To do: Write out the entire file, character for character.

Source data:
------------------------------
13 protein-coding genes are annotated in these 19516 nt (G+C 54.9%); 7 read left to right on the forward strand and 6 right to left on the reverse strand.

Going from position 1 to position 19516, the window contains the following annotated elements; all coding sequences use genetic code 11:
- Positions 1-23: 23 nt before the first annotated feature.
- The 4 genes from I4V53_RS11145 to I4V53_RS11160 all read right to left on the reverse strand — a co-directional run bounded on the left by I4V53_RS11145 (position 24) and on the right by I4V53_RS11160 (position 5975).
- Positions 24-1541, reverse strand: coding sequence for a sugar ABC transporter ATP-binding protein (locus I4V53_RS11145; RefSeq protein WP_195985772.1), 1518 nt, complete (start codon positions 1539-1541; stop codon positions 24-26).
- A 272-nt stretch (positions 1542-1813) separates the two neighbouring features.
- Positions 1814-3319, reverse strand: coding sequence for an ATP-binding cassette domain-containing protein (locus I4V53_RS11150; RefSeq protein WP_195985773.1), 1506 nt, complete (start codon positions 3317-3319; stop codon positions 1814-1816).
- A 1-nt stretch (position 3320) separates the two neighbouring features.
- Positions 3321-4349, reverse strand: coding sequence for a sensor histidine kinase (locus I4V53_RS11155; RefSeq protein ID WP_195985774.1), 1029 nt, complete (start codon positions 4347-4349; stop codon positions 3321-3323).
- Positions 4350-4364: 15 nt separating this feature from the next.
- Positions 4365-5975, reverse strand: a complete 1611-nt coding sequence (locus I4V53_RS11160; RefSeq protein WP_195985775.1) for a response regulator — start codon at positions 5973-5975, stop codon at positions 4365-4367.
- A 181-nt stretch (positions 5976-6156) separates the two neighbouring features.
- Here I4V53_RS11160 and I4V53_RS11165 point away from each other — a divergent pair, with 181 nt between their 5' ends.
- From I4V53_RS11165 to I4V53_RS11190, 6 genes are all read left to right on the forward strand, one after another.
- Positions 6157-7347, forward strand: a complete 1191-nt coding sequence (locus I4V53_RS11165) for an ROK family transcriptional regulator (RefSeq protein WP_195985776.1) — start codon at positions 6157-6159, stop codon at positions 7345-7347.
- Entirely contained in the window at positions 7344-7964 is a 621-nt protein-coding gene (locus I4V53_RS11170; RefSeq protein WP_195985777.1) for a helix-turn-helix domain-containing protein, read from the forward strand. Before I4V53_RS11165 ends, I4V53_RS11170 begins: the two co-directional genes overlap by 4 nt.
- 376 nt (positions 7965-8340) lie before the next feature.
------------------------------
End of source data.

13 protein-coding genes are annotated in these 19516 nt (G+C 54.9%); 7 read left to right on the forward strand and 6 right to left on the reverse strand.

Going from position 1 to position 19516, the window contains the following annotated elements; all coding sequences use genetic code 11:
- Positions 1-23: 23 nt before the first annotated feature.
- The 4 genes from I4V53_RS11145 to I4V53_RS11160 all read right to left on the reverse strand — a co-directional run bounded on the left by I4V53_RS11145 (position 24) and on the right by I4V53_RS11160 (position 5975).
- Positions 24-1541, reverse strand: coding sequence for a sugar ABC transporter ATP-binding protein (locus I4V53_RS11145; RefSeq protein WP_195985772.1), 1518 nt, complete (start codon positions 1539-1541; stop codon positions 24-26).
- A 272-nt stretch (positions 1542-1813) separates the two neighbouring features.
- Positions 1814-3319, reverse strand: coding sequence for an ATP-binding cassette domain-containing protein (locus I4V53_RS11150; RefSeq protein WP_195985773.1), 1506 nt, complete (start codon positions 3317-3319; stop codon positions 1814-1816).
- A 1-nt stretch (position 3320) separates the two neighbouring features.
- Positions 3321-4349, reverse strand: coding sequence for a sensor histidine kinase (locus I4V53_RS11155; RefSeq protein ID WP_195985774.1), 1029 nt, complete (start codon positions 4347-4349; stop codon positions 3321-3323).
- Positions 4350-4364: 15 nt separating this feature from the next.
- Positions 4365-5975, reverse strand: a complete 1611-nt coding sequence (locus I4V53_RS11160; RefSeq protein WP_195985775.1) for a response regulator — start codon at positions 5973-5975, stop codon at positions 4365-4367.
- A 181-nt stretch (positions 5976-6156) separates the two neighbouring features.
- Here I4V53_RS11160 and I4V53_RS11165 point away from each other — a divergent pair, with 181 nt between their 5' ends.
- From I4V53_RS11165 to I4V53_RS11190, 6 genes are all read left to right on the forward strand, one after another.
- Positions 6157-7347, forward strand: a complete 1191-nt coding sequence (locus I4V53_RS11165) for an ROK family transcriptional regulator (RefSeq protein WP_195985776.1) — start codon at positions 6157-6159, stop codon at positions 7345-7347.
- Entirely contained in the window at positions 7344-7964 is a 621-nt protein-coding gene (locus I4V53_RS11170; RefSeq protein WP_195985777.1) for a helix-turn-helix domain-containing protein, read from the forward strand. Before I4V53_RS11165 ends, I4V53_RS11170 begins: the two co-directional genes overlap by 4 nt.
- 376 nt (positions 7965-8340) lie before the next feature.